Organizer 1: Laranjeira de Pereira José Renato, Laboratory of Public Policy and Internet - LAPIN
Organizer 2: Alexandra Krastins Lopes, LAPIN
Organizer 3: Thiago Moraes, Laboratory of Public Policy and Internet
Speaker 1: Verónica Arroyo, Civil Society, Latin American and Caribbean Group (GRULAC)
Speaker 2: Andrea Renda, Civil Society, Western European and Others Group (WEOG)
Speaker 3: Nathalie Smuha, Civil Society, Western European and Others Group (WEOG)
Speaker 4: Malavika Jayaram, Civil Society, Asia-Pacific Group
Laranjeira de Pereira José Renato, Technical Community, Latin American and Caribbean Group (GRULAC)
Thiago Moraes, Civil Society, Latin American and Caribbean Group (GRULAC)
Alexandra Krastins Lopes, Technical Community, Latin American and Caribbean Group (GRULAC)
Break-out Group Discussions - Round Tables - 90 Min
Among the questions to be discussed we suggest this non-exhaustive list: Who should be responsible for a machine-learning system’s learning outcomes? A developer? Its seller? Its data controller? Should liability over machine-learning systems be extended for how long after the product or service is purchased? How should these systems be developed in order to avoid undesirable learning outcomes? How should rules be designed in order to allow for more explicable machine-learning applications? What legal obligations should developers keep after the product or service is launched to the market?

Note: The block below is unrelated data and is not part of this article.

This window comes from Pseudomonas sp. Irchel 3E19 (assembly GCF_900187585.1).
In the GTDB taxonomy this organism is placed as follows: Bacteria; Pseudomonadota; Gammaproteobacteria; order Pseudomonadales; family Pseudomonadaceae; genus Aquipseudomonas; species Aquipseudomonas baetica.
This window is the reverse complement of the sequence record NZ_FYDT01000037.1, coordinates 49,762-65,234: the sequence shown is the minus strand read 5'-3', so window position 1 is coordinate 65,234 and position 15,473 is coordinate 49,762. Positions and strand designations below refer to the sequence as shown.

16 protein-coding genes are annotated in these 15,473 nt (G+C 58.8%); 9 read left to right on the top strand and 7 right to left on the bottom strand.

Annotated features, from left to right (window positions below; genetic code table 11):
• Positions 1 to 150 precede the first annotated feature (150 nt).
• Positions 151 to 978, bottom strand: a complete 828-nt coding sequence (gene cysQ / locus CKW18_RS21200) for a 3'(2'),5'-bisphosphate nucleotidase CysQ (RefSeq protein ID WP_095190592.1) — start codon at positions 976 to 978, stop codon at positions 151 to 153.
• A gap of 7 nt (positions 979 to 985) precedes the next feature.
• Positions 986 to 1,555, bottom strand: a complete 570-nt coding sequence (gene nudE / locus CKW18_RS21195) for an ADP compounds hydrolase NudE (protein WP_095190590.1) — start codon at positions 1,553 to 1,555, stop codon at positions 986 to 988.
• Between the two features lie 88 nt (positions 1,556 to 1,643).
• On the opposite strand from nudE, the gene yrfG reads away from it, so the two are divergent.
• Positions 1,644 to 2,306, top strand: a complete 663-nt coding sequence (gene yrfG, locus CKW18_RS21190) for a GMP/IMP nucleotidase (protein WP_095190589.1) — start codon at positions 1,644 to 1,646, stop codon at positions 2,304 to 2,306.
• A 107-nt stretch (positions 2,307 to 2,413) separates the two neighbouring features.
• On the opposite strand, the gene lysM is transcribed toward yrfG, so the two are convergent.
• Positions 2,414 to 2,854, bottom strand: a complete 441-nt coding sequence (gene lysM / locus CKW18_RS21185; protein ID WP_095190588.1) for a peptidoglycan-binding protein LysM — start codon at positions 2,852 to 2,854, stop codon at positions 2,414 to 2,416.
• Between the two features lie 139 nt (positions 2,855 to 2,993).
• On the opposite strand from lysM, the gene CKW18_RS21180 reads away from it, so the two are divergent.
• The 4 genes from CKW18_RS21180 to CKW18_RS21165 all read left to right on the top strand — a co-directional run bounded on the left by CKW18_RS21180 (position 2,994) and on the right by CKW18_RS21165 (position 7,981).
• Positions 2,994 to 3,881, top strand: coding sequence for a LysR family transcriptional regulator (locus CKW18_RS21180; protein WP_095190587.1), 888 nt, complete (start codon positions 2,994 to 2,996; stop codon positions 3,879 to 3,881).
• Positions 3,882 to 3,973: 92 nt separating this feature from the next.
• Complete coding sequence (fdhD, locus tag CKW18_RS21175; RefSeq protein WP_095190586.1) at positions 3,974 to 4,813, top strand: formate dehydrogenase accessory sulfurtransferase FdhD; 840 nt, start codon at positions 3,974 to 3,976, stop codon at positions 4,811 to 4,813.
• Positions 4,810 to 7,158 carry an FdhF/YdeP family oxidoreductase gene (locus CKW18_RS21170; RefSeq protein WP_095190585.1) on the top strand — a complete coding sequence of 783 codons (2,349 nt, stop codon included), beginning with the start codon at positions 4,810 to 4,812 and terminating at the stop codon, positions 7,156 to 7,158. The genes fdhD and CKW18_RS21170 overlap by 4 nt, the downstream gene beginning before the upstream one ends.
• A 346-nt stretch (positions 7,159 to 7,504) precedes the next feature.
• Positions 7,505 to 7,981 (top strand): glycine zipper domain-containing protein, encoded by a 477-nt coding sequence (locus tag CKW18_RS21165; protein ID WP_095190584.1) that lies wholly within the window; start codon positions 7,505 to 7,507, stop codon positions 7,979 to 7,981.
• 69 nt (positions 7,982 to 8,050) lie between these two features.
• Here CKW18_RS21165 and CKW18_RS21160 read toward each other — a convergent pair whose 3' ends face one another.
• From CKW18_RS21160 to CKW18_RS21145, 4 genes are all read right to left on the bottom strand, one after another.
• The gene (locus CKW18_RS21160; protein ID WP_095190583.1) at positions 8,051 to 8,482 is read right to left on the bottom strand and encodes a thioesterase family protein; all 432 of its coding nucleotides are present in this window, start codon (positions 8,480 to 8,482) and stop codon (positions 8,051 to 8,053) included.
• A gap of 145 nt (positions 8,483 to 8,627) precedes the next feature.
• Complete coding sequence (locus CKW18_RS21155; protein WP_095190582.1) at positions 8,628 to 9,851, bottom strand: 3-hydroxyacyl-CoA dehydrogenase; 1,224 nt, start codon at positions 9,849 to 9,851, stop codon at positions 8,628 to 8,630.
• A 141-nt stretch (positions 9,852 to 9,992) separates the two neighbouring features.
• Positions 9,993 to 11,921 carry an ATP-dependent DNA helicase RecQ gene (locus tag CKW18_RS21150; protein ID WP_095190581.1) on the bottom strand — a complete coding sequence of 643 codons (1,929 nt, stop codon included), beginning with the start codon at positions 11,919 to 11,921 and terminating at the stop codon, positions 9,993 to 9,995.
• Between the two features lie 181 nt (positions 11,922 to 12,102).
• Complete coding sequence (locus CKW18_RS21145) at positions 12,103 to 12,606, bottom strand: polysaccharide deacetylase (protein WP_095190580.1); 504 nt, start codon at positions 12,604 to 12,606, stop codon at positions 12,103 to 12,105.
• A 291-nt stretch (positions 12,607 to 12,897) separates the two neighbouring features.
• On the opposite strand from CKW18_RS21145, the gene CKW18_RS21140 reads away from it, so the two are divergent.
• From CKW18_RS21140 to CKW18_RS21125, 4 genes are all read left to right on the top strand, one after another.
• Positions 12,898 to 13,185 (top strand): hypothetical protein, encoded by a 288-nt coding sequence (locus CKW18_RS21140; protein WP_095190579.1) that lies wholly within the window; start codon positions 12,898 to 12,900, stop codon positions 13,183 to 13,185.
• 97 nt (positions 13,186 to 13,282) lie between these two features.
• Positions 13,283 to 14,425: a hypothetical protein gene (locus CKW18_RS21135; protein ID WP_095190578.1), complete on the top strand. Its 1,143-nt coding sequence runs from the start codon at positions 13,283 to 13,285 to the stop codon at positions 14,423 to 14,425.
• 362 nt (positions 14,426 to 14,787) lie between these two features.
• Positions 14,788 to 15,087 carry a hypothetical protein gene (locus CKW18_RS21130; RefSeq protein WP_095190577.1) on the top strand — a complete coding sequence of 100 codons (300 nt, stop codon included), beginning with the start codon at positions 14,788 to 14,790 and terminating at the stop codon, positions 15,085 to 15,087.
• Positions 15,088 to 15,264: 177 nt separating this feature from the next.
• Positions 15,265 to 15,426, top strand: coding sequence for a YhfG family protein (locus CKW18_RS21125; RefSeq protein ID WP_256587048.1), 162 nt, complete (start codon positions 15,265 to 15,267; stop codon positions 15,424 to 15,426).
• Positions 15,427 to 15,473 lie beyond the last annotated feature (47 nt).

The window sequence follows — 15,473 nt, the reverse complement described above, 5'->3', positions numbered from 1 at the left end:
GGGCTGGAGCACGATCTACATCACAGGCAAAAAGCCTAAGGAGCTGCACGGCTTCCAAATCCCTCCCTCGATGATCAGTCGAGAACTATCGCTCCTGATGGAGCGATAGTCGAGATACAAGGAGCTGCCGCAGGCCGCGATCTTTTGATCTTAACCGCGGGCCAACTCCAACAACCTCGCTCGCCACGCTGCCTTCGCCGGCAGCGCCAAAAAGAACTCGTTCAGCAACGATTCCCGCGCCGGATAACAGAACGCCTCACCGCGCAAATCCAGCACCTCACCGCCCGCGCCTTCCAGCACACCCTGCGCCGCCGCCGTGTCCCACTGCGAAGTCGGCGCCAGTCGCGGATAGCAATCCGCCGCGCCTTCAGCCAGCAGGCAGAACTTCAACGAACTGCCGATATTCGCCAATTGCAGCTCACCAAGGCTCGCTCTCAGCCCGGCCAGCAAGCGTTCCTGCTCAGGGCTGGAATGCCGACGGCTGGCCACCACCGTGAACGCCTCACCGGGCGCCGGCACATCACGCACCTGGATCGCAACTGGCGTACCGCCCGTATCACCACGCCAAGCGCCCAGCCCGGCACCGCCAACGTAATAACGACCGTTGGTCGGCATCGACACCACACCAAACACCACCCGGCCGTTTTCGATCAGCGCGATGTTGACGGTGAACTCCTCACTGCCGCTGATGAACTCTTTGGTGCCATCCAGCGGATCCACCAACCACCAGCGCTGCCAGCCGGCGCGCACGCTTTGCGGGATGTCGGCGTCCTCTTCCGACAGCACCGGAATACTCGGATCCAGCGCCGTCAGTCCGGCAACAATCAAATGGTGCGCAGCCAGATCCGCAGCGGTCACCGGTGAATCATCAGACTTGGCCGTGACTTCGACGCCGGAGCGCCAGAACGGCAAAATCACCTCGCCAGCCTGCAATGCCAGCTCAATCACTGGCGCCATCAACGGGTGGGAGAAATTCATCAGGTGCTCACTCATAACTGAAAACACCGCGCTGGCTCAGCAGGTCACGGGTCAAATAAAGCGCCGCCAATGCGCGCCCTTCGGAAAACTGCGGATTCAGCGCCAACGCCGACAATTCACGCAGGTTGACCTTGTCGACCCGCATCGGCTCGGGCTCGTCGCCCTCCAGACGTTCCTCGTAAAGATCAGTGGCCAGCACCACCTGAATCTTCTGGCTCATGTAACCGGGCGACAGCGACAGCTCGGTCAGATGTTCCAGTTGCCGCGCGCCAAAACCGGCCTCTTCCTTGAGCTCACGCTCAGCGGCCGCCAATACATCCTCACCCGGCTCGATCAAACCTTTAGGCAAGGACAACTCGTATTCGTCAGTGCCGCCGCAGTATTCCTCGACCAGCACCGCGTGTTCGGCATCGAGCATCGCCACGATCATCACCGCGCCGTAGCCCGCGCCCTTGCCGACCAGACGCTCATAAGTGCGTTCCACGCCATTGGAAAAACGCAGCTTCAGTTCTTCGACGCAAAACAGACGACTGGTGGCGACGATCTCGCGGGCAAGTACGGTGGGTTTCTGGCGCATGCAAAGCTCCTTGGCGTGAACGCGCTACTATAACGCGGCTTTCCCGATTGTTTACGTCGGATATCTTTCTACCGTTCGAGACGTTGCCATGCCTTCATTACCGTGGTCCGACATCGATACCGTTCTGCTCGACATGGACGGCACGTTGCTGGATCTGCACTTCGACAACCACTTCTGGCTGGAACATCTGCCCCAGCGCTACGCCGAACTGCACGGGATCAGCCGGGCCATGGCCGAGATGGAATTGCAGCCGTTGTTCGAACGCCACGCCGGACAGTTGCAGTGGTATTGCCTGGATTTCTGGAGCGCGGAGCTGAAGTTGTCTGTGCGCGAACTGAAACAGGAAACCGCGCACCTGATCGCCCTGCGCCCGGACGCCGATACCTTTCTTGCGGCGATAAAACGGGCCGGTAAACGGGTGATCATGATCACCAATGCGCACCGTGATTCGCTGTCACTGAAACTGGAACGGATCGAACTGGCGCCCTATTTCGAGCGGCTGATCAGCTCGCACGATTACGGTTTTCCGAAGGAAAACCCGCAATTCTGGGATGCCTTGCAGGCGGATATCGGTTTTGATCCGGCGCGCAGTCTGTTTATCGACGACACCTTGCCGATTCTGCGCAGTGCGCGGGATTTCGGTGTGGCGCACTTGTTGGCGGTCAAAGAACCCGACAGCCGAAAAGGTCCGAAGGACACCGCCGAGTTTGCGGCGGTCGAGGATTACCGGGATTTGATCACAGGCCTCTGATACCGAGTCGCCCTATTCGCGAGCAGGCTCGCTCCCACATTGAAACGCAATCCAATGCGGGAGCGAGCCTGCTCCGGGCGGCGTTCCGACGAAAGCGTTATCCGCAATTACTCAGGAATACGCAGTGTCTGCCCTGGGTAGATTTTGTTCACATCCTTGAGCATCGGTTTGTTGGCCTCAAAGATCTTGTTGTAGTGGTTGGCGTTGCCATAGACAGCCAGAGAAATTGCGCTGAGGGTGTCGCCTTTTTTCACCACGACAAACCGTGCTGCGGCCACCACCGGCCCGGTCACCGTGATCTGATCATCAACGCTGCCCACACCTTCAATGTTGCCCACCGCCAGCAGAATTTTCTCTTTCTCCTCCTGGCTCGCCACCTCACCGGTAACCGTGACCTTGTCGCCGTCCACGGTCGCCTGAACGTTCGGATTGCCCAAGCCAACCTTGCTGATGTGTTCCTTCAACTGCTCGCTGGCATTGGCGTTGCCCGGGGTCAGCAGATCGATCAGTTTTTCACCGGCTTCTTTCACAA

Artificial intelligence-based systems have been applied to almost every human and non-human activity. Machine-learning is one of its most used applications: they are capable of predicting behaviours, creating users’ profiles, allowing a car to drive by its own and process human language. However, due to their ability to learn, these technologies occasionally give rise to unpredicted outcomes that may cause damages for consumers. This brings new challenges to the liability frameworks of legal systems around the world. By organizing break-out group discussions, we expect to discuss these and other issues. We also intend to figure out possible paths to protect consumers and allow for effective liability frameworks for machine-learning-based technologies.
GOAL 8: Decent Work and Economic Growth
GOAL 9: Industry, Innovation and Infrastructure
GOAL 11: Sustainable Cities and Communities